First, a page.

Welsh Index of Multiple Deprivation (WIMD)
Communities First areas were selected through a statistical
measure called the Welsh Index of Multiple Deprivation.
The initial Welsh Index of Multiple Deprivation (WIMD) was
published in August 2000, replacing the existing Welsh Index of
Socio-Economic Conditions but using the same 1991 Census data. It
consisted of six domains, or factors deemed to indicate
- Geographic access to services
Data was collated for all 865 Electoral Divisions in Wales,
which were then given comparative rankings, both for each
individual domain and also combined across all domains
From this a subset of data deemed relevant to child poverty was
also used to create a Child Poverty Index.
The top 100 wards in Wales were chosen to be part of the Welsh
Assembly Governments Communities First programme.
The WIMD 2000 rankings for Communities First wards and all wards
in Neath Port Talbot are available to download below.
Following consultation on the previous index, a new, revised
WIMD was released in November 2005. The updated index included an
additional domain – Environment; and the geographical units used
were LSOA’s rather than electoral divisions
(wards). Due to issues with available data a child index was not
produced in 2005.
LSOAs falling within the top 10% most deprived of the index that
were not already part of the programme were invited to apply for
Communities First status in August 2006. In Neath Port Talbot this
led to two Communities First partnerships expanding to cover larger
areas (Sandfields and Brynbryddan
& Penllyn) and the creation of two new partnerships
(Neath South/Cimla and Neath Town Centre).
The WIMD 2005 rankings for Neath Port Talbot LSOA’s, and ward
summaries are available to download below.
The 2008 WIMD was published in July 2008. The geography of
the index remained LSOA’s, but changes included the addition of
a Community Safety domain as well as new and amended indicators for
some of the existing domains.
An updated Child Poverty Index was also developed using the
WIMD 2008 data.
The WIMD 2008 rankings for Neath Port Talbot LSOA’s are
available to download below.
The most recent WIMD was published on August 31st
2011. There were minor changes to some of the domains and their
indicators. An updated Child Index was also developed using the
WIMD 2011 data.
The WIMD 2011 rankings for Neath Port Talbot LSOA's are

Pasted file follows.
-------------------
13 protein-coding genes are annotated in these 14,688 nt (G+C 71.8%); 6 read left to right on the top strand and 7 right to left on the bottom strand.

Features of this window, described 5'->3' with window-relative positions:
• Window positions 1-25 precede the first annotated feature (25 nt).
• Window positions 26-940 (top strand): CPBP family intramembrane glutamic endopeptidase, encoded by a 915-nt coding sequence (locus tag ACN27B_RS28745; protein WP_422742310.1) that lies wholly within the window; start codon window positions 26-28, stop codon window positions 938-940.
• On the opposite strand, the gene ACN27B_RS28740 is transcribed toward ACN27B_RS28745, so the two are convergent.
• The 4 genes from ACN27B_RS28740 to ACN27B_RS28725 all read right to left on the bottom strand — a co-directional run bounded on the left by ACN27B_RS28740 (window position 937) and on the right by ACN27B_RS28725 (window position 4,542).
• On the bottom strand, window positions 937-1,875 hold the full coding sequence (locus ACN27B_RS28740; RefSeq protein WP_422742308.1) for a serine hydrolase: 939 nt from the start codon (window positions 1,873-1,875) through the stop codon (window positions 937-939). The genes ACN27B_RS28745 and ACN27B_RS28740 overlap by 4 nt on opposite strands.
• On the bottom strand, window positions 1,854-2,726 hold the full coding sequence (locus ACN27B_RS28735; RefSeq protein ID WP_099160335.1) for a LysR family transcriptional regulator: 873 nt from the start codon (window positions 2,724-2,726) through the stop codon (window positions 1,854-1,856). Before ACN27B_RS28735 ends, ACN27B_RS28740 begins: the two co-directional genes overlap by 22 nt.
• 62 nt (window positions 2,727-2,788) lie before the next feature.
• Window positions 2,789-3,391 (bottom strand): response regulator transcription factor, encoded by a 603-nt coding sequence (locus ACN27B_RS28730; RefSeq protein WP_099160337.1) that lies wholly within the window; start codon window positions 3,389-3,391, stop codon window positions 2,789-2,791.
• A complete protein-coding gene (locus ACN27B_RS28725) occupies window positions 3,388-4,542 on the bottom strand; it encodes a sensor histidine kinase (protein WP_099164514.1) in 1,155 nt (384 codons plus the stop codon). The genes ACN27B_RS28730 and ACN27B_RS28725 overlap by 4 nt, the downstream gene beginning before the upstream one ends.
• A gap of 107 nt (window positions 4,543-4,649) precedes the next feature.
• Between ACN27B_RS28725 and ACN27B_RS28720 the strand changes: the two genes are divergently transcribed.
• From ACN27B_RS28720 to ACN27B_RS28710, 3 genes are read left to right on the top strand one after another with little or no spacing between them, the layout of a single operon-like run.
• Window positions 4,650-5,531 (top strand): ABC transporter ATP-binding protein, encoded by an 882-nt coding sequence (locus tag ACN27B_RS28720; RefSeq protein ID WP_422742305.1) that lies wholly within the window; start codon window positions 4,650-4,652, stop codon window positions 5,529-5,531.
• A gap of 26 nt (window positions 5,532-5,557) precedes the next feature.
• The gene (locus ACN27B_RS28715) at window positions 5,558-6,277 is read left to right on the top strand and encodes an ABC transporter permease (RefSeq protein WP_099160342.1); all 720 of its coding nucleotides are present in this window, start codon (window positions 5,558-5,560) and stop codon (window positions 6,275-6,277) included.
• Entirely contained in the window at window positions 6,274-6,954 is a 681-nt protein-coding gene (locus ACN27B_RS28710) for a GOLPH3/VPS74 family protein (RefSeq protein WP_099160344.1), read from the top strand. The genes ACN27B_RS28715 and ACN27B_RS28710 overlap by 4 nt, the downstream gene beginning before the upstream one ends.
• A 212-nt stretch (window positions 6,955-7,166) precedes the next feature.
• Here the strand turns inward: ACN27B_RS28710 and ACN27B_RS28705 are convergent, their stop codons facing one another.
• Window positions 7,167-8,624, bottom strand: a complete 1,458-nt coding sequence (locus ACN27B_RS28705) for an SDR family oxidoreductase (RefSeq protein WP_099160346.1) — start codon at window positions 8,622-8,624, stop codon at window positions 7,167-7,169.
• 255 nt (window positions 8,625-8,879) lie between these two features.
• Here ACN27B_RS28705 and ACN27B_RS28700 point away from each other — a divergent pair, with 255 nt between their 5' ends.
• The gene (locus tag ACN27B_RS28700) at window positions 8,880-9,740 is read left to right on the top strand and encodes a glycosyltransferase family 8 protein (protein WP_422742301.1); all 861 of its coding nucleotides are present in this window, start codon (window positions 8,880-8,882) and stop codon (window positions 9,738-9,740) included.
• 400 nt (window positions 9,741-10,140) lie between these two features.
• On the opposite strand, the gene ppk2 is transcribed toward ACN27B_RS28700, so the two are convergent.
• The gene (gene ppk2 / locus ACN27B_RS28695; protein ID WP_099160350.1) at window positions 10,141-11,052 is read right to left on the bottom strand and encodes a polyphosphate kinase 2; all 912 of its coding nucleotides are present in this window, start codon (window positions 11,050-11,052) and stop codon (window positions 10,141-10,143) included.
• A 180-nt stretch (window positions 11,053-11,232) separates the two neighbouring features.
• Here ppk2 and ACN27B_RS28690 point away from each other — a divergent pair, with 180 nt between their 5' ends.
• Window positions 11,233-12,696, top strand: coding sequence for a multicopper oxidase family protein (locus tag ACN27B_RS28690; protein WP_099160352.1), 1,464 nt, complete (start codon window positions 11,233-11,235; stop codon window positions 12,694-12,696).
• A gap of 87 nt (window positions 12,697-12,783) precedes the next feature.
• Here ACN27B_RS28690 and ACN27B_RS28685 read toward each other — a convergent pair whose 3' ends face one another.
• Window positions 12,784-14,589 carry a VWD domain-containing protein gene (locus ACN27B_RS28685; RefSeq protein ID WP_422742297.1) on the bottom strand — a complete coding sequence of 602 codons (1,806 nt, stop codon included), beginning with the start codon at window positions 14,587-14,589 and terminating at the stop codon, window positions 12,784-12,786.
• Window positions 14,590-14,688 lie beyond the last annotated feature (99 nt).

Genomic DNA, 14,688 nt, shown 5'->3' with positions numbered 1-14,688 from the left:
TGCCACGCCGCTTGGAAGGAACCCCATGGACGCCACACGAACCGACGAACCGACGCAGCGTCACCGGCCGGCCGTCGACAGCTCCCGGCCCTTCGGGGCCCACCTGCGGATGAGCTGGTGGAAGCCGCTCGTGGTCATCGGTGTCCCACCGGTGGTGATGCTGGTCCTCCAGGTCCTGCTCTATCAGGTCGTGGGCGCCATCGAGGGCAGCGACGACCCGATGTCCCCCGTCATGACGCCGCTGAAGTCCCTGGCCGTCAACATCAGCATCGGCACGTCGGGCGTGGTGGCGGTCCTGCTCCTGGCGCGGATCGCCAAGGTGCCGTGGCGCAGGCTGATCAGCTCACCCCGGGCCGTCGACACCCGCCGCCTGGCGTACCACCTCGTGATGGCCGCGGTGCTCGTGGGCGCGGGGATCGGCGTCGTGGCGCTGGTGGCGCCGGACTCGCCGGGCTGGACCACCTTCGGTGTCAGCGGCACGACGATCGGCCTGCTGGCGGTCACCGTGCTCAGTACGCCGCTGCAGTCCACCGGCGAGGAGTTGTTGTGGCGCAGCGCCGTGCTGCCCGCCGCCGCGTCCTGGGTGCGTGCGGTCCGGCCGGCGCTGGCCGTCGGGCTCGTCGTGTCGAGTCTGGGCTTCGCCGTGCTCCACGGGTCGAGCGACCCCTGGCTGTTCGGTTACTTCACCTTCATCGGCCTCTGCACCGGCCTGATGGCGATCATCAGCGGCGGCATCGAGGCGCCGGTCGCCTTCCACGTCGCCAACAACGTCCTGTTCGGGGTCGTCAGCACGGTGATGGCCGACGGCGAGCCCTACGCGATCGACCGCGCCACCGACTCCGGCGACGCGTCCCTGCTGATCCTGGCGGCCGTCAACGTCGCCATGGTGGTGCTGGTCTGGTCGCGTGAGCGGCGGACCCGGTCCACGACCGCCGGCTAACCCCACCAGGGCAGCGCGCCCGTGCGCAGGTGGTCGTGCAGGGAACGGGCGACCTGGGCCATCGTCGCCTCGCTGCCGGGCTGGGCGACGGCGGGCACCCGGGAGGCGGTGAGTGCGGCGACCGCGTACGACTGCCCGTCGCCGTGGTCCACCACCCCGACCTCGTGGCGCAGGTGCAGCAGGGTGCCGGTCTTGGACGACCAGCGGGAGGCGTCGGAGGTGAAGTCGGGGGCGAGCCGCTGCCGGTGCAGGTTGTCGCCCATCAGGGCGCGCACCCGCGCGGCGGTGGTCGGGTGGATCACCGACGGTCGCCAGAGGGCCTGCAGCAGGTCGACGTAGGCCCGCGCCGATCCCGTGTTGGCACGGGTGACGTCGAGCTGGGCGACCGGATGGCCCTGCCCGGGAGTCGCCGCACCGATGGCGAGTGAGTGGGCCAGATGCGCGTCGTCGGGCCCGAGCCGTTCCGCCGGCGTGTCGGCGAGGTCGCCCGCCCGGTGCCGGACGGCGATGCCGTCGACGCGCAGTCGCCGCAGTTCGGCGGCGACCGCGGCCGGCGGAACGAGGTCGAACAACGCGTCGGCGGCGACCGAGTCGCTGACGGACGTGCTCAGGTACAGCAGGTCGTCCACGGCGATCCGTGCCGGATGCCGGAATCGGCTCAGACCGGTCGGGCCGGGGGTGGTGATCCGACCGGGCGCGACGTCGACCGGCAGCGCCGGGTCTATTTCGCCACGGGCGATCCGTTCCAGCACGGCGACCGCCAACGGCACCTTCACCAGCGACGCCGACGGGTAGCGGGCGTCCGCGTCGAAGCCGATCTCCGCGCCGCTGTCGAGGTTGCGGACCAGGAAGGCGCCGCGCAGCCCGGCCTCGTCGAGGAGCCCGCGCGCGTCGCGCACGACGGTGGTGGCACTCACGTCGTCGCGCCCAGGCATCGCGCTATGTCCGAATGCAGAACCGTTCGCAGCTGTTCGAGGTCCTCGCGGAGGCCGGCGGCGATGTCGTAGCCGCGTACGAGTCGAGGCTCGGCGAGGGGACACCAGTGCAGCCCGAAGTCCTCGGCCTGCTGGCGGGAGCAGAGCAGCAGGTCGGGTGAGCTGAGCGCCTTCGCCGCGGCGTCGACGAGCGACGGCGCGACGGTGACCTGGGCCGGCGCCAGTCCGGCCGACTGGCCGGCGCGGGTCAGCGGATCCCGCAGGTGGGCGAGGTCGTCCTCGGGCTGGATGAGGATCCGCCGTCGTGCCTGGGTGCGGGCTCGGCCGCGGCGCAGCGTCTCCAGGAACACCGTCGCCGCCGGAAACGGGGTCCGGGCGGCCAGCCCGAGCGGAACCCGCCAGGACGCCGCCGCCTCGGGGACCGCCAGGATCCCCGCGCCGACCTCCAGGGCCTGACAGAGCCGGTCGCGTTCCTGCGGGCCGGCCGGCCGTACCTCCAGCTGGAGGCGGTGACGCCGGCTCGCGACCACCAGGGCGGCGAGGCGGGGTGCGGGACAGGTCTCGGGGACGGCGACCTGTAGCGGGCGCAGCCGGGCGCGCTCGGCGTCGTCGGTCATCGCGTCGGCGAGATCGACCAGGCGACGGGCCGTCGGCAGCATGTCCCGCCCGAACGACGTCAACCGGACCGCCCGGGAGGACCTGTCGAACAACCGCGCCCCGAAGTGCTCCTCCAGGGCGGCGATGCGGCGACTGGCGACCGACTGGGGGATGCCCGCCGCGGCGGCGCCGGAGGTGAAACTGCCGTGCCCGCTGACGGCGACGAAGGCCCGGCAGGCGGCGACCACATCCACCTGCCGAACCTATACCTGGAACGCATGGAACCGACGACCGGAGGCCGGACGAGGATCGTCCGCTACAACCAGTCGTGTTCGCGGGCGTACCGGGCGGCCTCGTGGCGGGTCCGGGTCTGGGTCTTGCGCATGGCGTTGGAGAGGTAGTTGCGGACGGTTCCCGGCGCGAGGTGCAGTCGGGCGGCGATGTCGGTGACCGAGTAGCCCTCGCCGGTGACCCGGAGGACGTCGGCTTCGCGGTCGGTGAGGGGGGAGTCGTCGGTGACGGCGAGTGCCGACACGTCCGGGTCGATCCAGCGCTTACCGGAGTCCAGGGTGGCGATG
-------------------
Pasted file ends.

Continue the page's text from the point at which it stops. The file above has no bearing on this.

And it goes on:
available to download below.
Using the Index
Comparison between different year’s indexes is tempting but it
does not provide a valid measure of an LSOA’s improvement or otherwise. An areas
ranking is affected by the scores of every other area; so IT IS
IMPOSSIBLE to tell whether a change in score is a real change in
the deprivation of an area, or whether it is a relative change due
to the scores of other areas going up or down.
You can’t say how much more deprived one area is than another;
the LSOA ranked 40th is not twice as deprived as the LSOA ranked
The index is based on the factors which mean an area is deprived
not affluent. An area much lower down the ranked list than another
is less deprived but you cannot say it is more affluent. Every area
has people who are deprived and who are affluent, but the index
counts only those classed as deprived.
The deprivation scores can’t be compared with those from other
UK countries, as they are separate indexes with different
Lower Super Output Areas
Lower Super Output Areas (LSOA’s) are standard divisions used
across Wales and England for collecting, aggregating and reporting
statistics. There are 1,896 LSOA’s in Wales and 91 within Neath
Port Talbot. The mean average population size of an LSOA is 1,500
people, with a minimum of 1,000. Using LSOA’s for the WIMD has a
number of advantages:
Electoral divisions in Wales vary in size from around 1,000 to
20,000 people, whereas the more standard size of LSOA’s provides a
better basis for comparison.
The boundaries of electoral divisions can change, which creates
problems when comparing data from different time periods. LSOA
boundaries will remain the same.
More information on LSOA’s and census
geography is available from the Office for National Statistics